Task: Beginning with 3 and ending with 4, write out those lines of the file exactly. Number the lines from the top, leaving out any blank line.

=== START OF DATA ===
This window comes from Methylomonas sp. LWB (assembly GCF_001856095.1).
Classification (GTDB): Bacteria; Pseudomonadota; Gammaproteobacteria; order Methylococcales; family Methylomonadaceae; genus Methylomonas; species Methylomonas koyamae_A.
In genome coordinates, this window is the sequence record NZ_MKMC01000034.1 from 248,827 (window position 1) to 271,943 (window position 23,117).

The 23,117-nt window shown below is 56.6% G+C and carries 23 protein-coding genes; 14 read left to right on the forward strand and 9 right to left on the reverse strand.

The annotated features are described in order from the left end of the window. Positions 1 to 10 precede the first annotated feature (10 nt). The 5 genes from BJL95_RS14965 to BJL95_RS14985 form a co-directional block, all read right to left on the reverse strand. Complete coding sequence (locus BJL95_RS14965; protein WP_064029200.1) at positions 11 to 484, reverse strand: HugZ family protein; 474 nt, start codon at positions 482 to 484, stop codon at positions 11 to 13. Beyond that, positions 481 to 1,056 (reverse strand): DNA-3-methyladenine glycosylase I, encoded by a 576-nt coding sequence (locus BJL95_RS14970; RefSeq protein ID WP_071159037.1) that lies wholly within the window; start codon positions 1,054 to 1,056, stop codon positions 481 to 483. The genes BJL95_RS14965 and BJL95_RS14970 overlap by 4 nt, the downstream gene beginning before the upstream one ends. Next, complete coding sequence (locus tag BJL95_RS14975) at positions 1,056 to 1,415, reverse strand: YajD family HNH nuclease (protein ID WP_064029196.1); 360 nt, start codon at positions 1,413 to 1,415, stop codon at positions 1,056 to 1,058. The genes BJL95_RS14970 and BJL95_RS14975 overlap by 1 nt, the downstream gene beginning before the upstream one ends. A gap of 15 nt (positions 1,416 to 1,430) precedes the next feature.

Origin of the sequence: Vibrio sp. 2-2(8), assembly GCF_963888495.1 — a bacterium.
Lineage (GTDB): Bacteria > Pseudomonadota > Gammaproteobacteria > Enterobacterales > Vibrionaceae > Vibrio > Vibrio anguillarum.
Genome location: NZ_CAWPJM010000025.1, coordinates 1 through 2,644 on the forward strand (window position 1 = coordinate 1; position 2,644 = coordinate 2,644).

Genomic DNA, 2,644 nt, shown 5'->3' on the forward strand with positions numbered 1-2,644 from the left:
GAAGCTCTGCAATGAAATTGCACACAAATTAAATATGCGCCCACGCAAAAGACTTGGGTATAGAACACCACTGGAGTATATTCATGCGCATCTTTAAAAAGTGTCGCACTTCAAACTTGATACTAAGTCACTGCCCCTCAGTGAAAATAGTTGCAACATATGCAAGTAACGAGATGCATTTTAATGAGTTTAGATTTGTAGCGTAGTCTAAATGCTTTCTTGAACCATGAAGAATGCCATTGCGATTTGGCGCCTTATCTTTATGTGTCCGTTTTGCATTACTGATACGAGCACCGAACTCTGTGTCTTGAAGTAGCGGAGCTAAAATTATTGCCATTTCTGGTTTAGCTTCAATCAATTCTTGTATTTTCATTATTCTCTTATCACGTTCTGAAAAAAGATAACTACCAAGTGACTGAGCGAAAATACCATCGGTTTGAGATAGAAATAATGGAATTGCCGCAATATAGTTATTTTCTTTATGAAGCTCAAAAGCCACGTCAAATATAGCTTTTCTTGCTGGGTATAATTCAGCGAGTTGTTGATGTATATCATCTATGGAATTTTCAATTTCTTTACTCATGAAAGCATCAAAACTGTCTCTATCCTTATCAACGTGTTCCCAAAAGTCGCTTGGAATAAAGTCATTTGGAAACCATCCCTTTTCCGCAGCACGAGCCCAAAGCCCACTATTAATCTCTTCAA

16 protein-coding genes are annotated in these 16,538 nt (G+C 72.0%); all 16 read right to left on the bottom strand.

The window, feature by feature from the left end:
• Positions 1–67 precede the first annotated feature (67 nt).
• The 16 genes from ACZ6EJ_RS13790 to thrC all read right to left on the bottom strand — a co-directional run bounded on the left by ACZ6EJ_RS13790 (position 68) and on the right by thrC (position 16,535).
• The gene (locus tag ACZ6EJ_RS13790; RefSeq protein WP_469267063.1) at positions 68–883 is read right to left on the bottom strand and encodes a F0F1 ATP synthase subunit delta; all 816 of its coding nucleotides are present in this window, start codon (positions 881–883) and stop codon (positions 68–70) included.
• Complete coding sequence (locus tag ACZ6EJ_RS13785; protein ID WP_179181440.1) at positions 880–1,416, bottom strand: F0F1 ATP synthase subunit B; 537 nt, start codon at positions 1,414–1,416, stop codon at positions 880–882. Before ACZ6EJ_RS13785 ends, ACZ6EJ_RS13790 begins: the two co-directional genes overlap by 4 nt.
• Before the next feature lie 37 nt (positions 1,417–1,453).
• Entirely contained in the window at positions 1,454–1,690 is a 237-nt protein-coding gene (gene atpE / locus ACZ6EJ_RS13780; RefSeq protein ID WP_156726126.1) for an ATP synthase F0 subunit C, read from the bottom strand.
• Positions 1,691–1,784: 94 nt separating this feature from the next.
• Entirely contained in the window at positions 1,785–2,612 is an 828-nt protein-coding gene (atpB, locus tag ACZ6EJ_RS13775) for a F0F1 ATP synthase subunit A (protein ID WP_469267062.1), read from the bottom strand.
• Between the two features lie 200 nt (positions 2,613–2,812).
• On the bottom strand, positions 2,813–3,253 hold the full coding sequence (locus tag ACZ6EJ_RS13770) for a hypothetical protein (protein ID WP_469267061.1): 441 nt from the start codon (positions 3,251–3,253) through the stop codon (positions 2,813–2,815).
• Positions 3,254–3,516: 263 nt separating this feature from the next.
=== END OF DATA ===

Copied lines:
In genome coordinates, this window is the sequence record NZ_MKMC01000034.1 from 248,827 (window position 1) to 271,943 (window position 23,117).

The 23,117-nt window shown below is 56.6% G+C and carries 23 protein-coding genes; 14 read left to right on the forward strand and 9 right to left on the reverse strand.